An excerpt from Chuck Todd's "The Stranger"

The transition period is an awkward time for a president-elect and an outgoing commander in chief. For the two and a half months between Election Day and Inauguration Day, there are in effect two leaders of the United States, and at a moment when one party is handing power to another, their policies can differ dramatically. Few presidential transitions in the nation’s history have had the potential to be as fraught as the transition between George W. Bush, the man who orchestrated and authorized the wars in Iraq and Afghanistan, and Barack Obama, the man who campaigned against one and only barely accepted the necessity of the other. But after the September 11 attacks, during which one of the hijacked aircraft was apparently destined for the White House, Bush had made a smooth transition a priority, regardless of which party would take power once he left. Obama’s team, Bush told his staff, was to be given full access, to ease their path to power so there wouldn’t be so much as a hiccup when the old guard handed power to the new.

That didn’t mean the transition period wasn’t a confusing time for the incoming president’s personnel. They had spent two years in a virtual bunker together, working around the country against

— and beating — some of the most established names in Democratic politics. They had rallied for hope, for change, for a new way to do business in Washington. But as the unadulterated glee of winning a national campaign wore off, some of the illusion that they would truly be able to change Washington right off the bat went with it.

For one thing, once campaign aides had recuperated for a few days and started considering their positions in the White House, they found the beginnings of a team already in place. And instead of reuniting entirely with those who had helped the candidate win the election, they were meeting senior members of the transition who had long careers in Washington, and even stints of employment in the Clinton administration and the Clinton campaign, behind them. Of course there was John Podesta, who had by now been leading the transition effort for months. Carol Browner, who had headed the Environmental Protection Agency in Clinton’s White House and was a veteran of Washington politics, had been brought in early to help staff several agencies. Federico Pena, Clinton’s HUD secretary, was on the advisory board; so was Bill Daley, Clinton’s old commerce secretary. Old keys opened old doors, while campaign foes became friends. Tom Vilsack, who had run briefly in 2008 and then endorsed Hillary Clinton, was tapped to run the Agriculture Department, an important outreach position the president could use to woo voters in farm-heavy midwestern states. And so it went.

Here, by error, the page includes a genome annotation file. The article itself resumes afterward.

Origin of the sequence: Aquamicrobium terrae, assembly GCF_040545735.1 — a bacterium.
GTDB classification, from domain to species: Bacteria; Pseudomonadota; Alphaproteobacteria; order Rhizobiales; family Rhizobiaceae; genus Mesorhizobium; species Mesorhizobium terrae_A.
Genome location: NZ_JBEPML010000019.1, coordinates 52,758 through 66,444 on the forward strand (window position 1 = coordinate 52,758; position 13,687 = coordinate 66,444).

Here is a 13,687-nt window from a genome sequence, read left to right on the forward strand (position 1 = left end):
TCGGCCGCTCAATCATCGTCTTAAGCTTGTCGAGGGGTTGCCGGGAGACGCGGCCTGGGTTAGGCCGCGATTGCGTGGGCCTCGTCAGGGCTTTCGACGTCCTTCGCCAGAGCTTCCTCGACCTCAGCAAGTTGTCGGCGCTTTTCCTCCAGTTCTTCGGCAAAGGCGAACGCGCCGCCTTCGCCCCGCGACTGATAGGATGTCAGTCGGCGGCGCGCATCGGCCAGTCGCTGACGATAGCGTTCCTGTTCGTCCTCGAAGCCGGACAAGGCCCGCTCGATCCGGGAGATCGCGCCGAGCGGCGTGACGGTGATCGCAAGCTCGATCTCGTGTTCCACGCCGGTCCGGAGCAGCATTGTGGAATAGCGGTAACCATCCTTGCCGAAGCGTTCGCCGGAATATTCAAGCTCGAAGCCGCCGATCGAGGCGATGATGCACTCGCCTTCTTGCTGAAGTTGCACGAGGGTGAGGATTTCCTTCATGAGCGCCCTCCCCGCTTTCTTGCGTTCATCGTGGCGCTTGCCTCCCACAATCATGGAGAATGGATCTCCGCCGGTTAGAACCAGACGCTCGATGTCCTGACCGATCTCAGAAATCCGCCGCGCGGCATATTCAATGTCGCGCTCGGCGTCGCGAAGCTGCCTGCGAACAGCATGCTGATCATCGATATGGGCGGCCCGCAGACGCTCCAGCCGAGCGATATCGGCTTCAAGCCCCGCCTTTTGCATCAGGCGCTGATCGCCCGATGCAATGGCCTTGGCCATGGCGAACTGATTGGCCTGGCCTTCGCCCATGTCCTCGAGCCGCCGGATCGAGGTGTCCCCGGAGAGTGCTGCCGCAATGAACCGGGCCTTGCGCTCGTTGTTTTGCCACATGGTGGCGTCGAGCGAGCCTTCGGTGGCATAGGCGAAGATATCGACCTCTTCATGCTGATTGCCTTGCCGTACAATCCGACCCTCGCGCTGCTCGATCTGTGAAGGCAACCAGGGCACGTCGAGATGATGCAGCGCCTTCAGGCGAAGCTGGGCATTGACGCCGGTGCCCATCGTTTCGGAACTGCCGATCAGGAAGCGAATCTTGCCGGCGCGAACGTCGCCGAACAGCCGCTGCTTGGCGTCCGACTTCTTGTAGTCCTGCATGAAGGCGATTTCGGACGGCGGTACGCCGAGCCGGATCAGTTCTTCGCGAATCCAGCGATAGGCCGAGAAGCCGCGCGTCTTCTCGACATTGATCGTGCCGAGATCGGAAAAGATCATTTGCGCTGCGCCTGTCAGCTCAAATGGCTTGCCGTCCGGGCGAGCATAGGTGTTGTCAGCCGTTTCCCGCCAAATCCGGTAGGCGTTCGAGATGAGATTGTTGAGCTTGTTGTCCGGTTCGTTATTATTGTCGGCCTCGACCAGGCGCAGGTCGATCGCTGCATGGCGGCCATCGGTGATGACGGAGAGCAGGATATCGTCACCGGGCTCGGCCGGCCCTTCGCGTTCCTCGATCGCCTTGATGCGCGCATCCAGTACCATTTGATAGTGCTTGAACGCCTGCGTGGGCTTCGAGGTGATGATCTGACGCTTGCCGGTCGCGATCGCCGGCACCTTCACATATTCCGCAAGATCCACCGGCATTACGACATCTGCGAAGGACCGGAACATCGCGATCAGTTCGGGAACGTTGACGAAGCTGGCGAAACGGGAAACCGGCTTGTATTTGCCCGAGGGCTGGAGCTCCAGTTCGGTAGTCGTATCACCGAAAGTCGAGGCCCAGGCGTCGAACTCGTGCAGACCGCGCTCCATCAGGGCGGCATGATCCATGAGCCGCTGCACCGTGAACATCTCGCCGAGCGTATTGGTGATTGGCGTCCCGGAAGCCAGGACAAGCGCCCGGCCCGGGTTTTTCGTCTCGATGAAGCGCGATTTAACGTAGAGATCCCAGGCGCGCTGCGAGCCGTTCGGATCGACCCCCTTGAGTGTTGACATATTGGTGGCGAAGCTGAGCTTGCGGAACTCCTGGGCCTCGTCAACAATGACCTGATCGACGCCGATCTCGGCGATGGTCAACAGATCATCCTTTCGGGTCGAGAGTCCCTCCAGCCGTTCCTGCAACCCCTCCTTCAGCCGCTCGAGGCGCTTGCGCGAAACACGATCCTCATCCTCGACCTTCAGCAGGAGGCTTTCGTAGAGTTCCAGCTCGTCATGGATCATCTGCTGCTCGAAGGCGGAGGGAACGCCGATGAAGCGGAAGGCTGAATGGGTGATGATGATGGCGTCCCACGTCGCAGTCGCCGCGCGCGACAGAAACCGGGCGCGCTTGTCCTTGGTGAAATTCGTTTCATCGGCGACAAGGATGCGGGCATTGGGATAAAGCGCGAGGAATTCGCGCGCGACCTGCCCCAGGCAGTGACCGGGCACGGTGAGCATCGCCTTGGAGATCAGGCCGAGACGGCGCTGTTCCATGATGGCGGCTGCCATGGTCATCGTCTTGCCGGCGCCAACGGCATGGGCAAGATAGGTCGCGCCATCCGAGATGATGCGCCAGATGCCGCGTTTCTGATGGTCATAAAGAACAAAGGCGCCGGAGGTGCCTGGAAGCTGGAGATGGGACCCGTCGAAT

Sometimes the exclusion was quite literal. Dan Pfeiffer, an Obama aide since his old boss, Senator Evan Bayh, had made it clear he wouldn’t run for president, left Chicago in a daze after helping elect the nation’s first African American president. The Monday after Election Day, he walked into the transition office’s headquarters, a run-down government building halfway between downtown Washington and Capitol Hill, with an aging McDonald’s facing the street. But no one had told the Secret Service that Pfeiffer, who would direct communications for the transition office, was allowed in the building. While he waited for the oversight to be fixed, Pfeiffer watched in amazement as Jamie Rubin, a

Clinton administration State Department veteran and a vocal surrogate attacking Obama during the primaries on behalf of Hillary’s campaign, breezed right through security, his credentials already taken care of.

This was change they could believe in? To Obama aides and outside observers alike, the evidence was suddenly pointing in the other direction: longtime Washington hands crowded transition team meetings and would eventually hold the more important posts in the White House. And just as mind-boggling to the campaign staff, a Bush Republican, Obama’s chief primary rival, and an emissary from Wall Street occupied the three most important cabinet posts Obama would fill.

But, Obama would argue, he wasn’t selling out his ideals. Sure, the true believers who had been with him from the beginning ended up with lower-level political jobs, or at least positions that didn’t require Senate confirmation. He was merely demonstrating a pragmatic side, one that would reveal itself time and again during his first four years as president, sometimes at moments when pragmatism was seemingly at odds with the idealism that had carried Obama into office.

His favoring of establishment insiders and veterans of presidencies past demonstrated to those who had been up close with Obama something they’d known was there but had hoped might fade come arrival at 1600 Pennsylvania. They saw the supreme self-confidence, at times bordering on arrogance, that defined Obama, the assuredness that allowed him to sit in a room with four-star generals, heads of state, senior senators, or business icons and believe himself their intellectual equal or superior. Obama wasn’t concerned about bringing big names, pillars of old Washington, on board an administration bent on change; as always, he saw himself as the change.

Only months before, Obama had accepted his party’s nomination by proclaiming that “the change we need doesn’t come from Washington. Change comes to Washington.” He’d meant it — but perhaps not, it seemed, in the way his acolytes had imagined, since the only change apparent to them was him.